Emotional Experience as Brand Creation in the Conscious Business
In March 2012 I ran a talk on Conscious Business where the audience was keen to understand in more detail some key drivers behind the Conscious Business model. One question that resonated was how does the idea of building “trust capital” work for or against the building of the brand awareness.
Trust capital is the degree of trust that exists between all stakeholders to a Conscious Business. A critical form of trust capital is that held by consumers of the brand with the business and the way it conducts itself in its markets.
I related in my talk as a response that just last month it was reported in the media that some Coles Department stores had withdrawn a line of men’s and women’s underwear and other garments from some of its stores. The reason was that Coles had come under fire for sourcing these “Mix” brand product lines from a “sweatshop” in Bangladesh.
This Bangladesh supplier had been uncovered and exposed as allegedly operating a hell hole of a business where poor itinerant workers were subject to instances of allegedly being beaten, sacked, sexual harassment, imprisonment and being deprived of their rights and monies owed to them as workers. An international body devoted to investigating the exploitation of workers in third world countries exposed this situation.
Coles was forced to act after pressure was applied. Coles stood to make handsome margins through the exploitation of those workers as the lines of goods were cheap to buy as a result and the retail margins were subsequently impressive. Yet they stood the lines down. What what was it that made that decision override economic considerations?
The key driver was brand reputation in the eyes of the community within which it operates and how its brand identity is underpinned by the promotion of values. Coles has a brand that positions itself as a community sensitive, value driven retailer. Its brand image stood to be tarnished if the community came to dwell on its supplier relationship and perceived lack of values and ethics in sourcing products from such a controversial source.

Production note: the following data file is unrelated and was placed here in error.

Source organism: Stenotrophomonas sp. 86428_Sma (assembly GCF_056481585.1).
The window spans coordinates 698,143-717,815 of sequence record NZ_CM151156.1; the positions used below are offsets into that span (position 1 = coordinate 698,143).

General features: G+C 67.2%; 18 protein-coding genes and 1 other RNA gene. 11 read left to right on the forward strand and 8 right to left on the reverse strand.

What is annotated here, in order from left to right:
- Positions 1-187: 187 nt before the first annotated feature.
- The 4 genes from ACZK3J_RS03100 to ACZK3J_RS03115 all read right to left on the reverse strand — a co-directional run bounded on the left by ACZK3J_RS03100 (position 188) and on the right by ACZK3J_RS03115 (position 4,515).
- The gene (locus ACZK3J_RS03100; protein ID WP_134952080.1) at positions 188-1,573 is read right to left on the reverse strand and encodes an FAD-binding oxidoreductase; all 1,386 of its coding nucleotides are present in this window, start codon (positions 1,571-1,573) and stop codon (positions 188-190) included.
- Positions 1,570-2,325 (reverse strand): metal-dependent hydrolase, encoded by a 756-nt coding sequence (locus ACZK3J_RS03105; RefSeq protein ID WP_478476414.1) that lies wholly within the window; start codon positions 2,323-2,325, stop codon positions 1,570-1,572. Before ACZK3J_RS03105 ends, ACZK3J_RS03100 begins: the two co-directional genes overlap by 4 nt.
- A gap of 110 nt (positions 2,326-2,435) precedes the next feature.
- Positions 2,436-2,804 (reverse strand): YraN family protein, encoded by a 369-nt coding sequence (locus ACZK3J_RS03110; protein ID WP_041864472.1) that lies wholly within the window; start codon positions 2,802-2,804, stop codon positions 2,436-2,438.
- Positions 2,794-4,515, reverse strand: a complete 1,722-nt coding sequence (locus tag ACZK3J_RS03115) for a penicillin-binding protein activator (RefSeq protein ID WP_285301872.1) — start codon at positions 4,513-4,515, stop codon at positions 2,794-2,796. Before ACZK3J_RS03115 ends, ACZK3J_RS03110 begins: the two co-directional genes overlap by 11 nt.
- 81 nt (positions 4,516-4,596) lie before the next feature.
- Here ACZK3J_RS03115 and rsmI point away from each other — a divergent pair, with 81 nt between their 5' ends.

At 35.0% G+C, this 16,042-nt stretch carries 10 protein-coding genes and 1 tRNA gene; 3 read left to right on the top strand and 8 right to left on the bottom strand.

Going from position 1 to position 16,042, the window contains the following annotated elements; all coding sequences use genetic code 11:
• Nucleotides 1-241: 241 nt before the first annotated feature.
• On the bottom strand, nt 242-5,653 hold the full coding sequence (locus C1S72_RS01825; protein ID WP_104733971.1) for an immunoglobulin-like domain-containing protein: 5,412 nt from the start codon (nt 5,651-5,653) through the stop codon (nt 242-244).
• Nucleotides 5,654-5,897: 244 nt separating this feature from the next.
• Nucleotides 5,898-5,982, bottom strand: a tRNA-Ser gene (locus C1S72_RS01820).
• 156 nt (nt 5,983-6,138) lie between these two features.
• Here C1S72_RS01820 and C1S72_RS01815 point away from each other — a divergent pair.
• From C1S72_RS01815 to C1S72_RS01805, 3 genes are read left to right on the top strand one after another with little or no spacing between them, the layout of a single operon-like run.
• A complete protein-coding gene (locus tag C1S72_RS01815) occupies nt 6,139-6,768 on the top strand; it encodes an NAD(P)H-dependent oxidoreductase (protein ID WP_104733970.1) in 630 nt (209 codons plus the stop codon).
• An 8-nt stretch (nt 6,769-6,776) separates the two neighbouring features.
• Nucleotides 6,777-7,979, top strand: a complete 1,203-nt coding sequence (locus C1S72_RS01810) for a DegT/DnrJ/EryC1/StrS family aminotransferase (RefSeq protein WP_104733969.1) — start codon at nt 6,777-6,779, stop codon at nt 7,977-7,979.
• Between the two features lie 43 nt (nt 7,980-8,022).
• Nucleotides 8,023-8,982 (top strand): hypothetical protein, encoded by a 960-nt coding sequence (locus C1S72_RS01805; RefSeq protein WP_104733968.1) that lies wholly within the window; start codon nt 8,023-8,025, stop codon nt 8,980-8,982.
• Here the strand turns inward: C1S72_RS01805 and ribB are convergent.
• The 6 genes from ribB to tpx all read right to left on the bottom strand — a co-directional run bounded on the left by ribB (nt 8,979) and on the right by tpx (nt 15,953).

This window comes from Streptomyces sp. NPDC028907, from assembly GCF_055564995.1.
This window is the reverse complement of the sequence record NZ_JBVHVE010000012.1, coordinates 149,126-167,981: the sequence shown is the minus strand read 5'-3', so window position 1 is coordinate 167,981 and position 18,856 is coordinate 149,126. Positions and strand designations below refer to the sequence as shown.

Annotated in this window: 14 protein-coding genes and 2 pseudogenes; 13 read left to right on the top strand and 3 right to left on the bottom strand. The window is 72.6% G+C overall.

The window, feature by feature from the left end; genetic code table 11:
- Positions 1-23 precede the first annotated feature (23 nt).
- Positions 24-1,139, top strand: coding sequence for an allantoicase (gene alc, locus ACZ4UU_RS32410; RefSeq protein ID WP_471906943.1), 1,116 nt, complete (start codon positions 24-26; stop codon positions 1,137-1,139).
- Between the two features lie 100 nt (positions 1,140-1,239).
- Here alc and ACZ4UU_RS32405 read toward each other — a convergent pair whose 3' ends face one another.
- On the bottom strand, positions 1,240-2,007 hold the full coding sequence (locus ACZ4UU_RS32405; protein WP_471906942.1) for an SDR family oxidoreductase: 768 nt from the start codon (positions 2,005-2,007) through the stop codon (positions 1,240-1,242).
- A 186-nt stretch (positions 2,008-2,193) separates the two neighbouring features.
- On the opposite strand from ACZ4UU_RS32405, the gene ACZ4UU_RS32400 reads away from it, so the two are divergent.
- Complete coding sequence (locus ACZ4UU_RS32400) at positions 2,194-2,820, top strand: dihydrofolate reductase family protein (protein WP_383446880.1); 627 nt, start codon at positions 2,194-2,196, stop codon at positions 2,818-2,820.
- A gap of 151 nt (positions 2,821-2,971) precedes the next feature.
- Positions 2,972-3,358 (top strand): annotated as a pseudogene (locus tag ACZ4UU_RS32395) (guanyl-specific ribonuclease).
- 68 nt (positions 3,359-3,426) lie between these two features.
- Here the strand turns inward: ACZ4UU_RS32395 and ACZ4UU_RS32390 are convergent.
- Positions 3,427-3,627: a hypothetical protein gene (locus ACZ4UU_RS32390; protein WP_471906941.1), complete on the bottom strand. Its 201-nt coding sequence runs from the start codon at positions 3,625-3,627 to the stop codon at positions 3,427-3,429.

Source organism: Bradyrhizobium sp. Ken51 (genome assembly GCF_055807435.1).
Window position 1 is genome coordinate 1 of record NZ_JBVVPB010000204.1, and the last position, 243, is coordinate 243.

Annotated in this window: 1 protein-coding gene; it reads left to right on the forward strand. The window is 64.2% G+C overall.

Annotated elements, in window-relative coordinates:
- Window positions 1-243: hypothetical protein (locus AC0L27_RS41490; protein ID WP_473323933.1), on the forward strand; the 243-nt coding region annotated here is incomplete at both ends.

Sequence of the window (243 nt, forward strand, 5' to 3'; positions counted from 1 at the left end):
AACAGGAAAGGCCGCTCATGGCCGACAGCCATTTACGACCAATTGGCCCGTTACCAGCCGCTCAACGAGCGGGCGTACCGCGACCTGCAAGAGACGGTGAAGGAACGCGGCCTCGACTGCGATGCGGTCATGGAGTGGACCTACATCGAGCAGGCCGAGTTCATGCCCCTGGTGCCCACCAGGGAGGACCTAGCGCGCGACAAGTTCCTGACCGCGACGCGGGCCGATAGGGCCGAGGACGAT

It takes a company and therefore its brand a long time to create brand awareness that ties into respect and positive associations. Respect must be earned. A company or person can unfortunately lose that respect and create a negative brand association from just a single emotionally charged incident. How is this so?
It is critically our first experience with that brand or experience environment that shapes the creation of that formative brand within the person. Brands live within us as neural associations within the brain. This is true of all objects we experience in our life. Neuroscience has proven that once a person creates their model of reality around that initial experience then the brain will seek conformity to that belief and current state.
Neuroscience has found a few facts about the role of the brain in this conformity process that helps shape and alter our feelings about consumer brands. We all have “lazy” brains which act to process less than 1% of incoming sensory data from our environment. We tend to resolve all encountered objects, including brands, into neutral, positive or negative emotional categories.